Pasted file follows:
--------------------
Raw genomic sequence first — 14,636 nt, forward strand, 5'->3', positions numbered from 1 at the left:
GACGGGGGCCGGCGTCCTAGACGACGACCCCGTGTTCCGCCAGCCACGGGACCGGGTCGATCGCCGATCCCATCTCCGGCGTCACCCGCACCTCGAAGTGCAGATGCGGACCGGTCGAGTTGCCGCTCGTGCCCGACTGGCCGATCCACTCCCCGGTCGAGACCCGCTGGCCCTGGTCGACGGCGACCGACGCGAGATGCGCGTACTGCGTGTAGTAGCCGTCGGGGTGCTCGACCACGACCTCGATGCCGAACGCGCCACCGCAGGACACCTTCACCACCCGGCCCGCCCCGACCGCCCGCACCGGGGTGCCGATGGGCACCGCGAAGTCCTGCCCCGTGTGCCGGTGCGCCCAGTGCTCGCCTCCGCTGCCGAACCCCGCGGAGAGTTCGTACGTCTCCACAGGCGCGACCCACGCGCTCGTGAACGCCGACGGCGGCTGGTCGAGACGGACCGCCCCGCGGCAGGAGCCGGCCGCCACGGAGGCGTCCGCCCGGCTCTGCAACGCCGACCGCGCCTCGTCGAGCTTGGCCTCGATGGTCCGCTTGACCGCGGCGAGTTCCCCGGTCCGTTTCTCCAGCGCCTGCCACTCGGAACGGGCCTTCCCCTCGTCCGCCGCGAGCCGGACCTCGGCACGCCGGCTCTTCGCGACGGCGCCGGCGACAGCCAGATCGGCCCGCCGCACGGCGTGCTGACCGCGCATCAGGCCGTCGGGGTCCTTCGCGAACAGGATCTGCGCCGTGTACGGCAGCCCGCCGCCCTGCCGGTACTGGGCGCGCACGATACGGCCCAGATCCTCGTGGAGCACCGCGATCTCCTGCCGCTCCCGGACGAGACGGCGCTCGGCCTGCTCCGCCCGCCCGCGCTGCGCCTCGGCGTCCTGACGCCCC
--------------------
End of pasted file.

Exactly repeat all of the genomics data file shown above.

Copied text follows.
Raw genomic sequence first — 14,636 nt, forward strand, 5'->3', positions numbered from 1 at the left:
GACGGGGGCCGGCGTCCTAGACGACGACCCCGTGTTCCGCCAGCCACGGGACCGGGTCGATCGCCGATCCCATCTCCGGCGTCACCCGCACCTCGAAGTGCAGATGCGGACCGGTCGAGTTGCCGCTCGTGCCCGACTGGCCGATCCACTCCCCGGTCGAGACCCGCTGGCCCTGGTCGACGGCGACCGACGCGAGATGCGCGTACTGCGTGTAGTAGCCGTCGGGGTGCTCGACCACGACCTCGATGCCGAACGCGCCACCGCAGGACACCTTCACCACCCGGCCCGCCCCGACCGCCCGCACCGGGGTGCCGATGGGCACCGCGAAGTCCTGCCCCGTGTGCCGGTGCGCCCAGTGCTCGCCTCCGCTGCCGAACCCCGCGGAGAGTTCGTACGTCTCCACAGGCGCGACCCACGCGCTCGTGAACGCCGACGGCGGCTGGTCGAGACGGACCGCCCCGCGGCAGGAGCCGGCCGCCACGGAGGCGTCCGCCCGGCTCTGCAACGCCGACCGCGCCTCGTCGAGCTTGGCCTCGATGGTCCGCTTGACCGCGGCGAGTTCCCCGGTCCGTTTCTCCAGCGCCTGCCACTCGGAACGGGCCTTCCCCTCGTCCGCCGCGAGCCGGACCTCGGCACGCCGGCTCTTCGCGACGGCGCCGGCGACAGCCAGATCGGCCCGCCGCACGGCGTGCTGACCGCGCATCAGGCCGTCGGGGTCCTTCGCGAACAGGATCTGCGCCGTGTACGGCAGCCCGCCGCCCTGCCGGTACTGGGCGCGCACGATACGGCCCAGATCCTCGTGGAGCACCGCGATCTCCTGCCGCTCCCGGACGAGACGGCGCTCGGCCTGCTCCGCCCGCCCGCGCTGCGCCTCGGCGTCCTGACGCCCC